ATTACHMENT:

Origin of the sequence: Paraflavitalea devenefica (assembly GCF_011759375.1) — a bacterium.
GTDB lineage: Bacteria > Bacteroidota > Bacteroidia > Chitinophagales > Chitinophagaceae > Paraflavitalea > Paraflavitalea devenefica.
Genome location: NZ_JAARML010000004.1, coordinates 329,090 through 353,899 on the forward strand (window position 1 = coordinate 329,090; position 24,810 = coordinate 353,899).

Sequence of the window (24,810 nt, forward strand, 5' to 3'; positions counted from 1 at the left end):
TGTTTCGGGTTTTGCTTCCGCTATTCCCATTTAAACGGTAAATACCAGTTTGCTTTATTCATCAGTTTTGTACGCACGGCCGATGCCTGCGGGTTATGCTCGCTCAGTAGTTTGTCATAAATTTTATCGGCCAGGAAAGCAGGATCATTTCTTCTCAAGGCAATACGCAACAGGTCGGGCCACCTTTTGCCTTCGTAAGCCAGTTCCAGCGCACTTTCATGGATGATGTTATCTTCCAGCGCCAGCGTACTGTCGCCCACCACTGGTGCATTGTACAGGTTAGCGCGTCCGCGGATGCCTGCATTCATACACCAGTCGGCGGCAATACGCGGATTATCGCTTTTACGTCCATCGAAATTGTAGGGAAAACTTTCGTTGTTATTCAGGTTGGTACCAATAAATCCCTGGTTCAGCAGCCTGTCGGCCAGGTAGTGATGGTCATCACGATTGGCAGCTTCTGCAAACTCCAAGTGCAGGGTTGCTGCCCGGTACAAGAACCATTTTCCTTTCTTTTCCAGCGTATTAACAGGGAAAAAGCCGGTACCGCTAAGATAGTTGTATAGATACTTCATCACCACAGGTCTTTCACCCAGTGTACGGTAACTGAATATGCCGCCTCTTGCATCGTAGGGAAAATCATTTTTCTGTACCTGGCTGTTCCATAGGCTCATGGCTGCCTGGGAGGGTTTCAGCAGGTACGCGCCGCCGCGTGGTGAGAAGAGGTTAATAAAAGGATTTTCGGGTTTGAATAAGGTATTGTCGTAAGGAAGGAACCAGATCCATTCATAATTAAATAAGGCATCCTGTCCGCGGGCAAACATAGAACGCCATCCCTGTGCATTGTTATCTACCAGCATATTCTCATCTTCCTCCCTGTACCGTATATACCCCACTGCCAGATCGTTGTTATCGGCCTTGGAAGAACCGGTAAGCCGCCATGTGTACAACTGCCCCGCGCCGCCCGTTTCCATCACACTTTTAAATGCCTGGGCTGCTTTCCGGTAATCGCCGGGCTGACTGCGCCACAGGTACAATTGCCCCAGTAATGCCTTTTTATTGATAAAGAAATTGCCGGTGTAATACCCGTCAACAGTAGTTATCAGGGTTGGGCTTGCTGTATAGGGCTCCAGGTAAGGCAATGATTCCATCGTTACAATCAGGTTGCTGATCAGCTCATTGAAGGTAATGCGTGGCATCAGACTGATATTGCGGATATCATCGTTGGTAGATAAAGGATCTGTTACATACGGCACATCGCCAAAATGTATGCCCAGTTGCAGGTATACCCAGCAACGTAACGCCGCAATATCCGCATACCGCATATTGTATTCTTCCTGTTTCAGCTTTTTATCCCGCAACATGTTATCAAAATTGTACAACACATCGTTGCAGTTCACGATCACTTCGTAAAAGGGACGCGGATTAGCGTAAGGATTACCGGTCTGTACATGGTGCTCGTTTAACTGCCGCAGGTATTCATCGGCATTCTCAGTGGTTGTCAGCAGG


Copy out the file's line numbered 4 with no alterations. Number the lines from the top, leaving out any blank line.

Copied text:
Sequence of the window (24,810 nt, forward strand, 5' to 3'; positions counted from 1 at the left end):